My good friend, Jefferson, accompanied me to Titusville last weekend for my first 100-miler.  

The first time we'd ventured out to this part of western Pennsylvania together, we had attended out our first beard competition, had an absolute blast and made a ton of lasting friends in the process.  All of which was quite a surprise, as we had arrived in Oil City unsure of what to expect.

This weekend actually felt similar in that regard.  The difference this time was that we already had friends waiting for us.

The longest race I'd run previously was a 54 miler.  I'd started but failed to finish a 70 mile race earlier in the year, so there were plenty of internal question marks.

Jefferson had paced for me and another friend at the Labor Pains 12-hour event but that course was held on a 5-mile loop that provided nearly constant access to food, drinks and friendly faces.  Oil Creek would be less accommodating.

Because this post isn't specifically about the race, I'll jump ahead and say that Jefferson had a few growing pains during the "crewing" portion of the race, but I deliver that news with a grin on my face.  He did just fine, but crew chief extraordinaire Jo Agnew, in doing her best to give Jefferson a crash course on crewing, actually managed to cast a spotlight mostly on what he wasn't doing "right" (whatever that means).

Hell, he'd never crewed before and I'd never been crewed for before.  How smoothly were things gonna go?

Once he could lace up his own shoes and get out on the trail as my pacer, Jefferson shined.

He didn't get to do nearly as much running as he expected to as pain in my feet converted me to more of a power hiker than a runner over the last 30 or so miles, but I set a pretty mean hiking pace (yes, I did say so myself) and he stuck with me, in the process surpassing his previous longest distance by a good half marathon, logging nearly 38 miles.

He was everything I needed him to be which was mostly just a calm, comforting presence, a by-my-side friend who didn't say a single thing to lower my spirits or shake my confidence.  I felt pain, for sure, but never  enough to pull me completely into a solitary place of suffering and I believe having Jefferson there with me was a huge factor for staying out of that place.

Jefferson never delivered my favorite stolen-from-Deadwood "the world ends when you're dead" reminder, but he didn't need to and it wouldn't have made sense if he did.  He didn't quote any Neitzsche either even though it must have been tempting, considering the fact that Friedrich had penned quite a bit of content that might seem relevant in the dark of the night AND had sported a moustache eerily similar to the one that currently resides on Jefferson's upper lip.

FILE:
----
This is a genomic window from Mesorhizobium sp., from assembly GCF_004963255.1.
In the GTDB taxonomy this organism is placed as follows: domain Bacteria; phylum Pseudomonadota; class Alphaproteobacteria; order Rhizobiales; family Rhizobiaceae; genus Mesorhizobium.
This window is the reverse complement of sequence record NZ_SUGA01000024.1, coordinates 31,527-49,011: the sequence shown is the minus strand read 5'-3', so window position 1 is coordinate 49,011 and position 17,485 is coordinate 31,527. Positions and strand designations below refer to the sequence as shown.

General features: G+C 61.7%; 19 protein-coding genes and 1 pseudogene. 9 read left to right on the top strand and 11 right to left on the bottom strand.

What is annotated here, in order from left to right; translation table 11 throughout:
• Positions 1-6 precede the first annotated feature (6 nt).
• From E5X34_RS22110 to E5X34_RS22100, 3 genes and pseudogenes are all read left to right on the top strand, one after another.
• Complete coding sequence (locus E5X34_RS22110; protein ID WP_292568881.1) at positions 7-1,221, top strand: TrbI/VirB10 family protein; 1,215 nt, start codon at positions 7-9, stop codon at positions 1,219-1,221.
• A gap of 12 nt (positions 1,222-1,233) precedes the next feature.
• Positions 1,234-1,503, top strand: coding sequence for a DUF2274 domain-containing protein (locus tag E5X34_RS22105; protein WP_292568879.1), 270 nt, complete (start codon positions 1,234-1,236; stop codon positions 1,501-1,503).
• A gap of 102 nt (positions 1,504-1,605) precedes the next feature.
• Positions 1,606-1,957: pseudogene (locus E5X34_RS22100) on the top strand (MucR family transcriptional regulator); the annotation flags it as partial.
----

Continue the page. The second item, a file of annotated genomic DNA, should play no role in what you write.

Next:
No, there weren't any specific quotes offered up in the middle of the night, but, after the fact, Jefferson did hand me an interesting passage from Neitzsche that I'm now going to share with anyone still reading along:

"There is as much wisdom in pain as there is in pleasure:  both belong among the factors that contribute the most to the preservation of the species.  If pain did not, it would have perished long ago; that is hurts is no argument against it but its essence.  In pain I hear the captain's command:  "Take in the sails!"  The bold seafarer "man" must have mastered the art of doing a thousand things with his sails; otherwise he would be done for in no time, and the ocean would swallow him.  We must learn to live with diminished energies, too:  As soon as pain gives its safety signal the time has come to diminish them; some great danger or other, a storm is approaching, and we are well advised to "inflate" ourselves as little as possible.

True, there are people who hear precisely the opposite command when great pain approaches: Their expression is never prouder, more warlike, and happier than it is when a storm comes up; indeed, pain itself gives them their greatest moments.  This is the heroic type, the great pain bringers of humanity, those few or rare human beings who need the very same apology that pain itself needs--and truly, one should not deny it to them.  They contribute immensely to the preservation and enhancement of the species, even if it were only by opposing comfortableness and by not concealing how this sort of happiness nauseates them."

Now I'm not going to go so far as to side with the bit about comfortableness making me nauseous but I do like the idea of facing the storm head on, weathering it and then taking the time to restore those diminished energies after the storm has passed.

And so, having done my part to preserve and enhance the species (who knew?), I'm savoring this recovery week, pondering endurance and...

...wondering who would be a better ultra-runner, Neitzsche or Al Swearengen?

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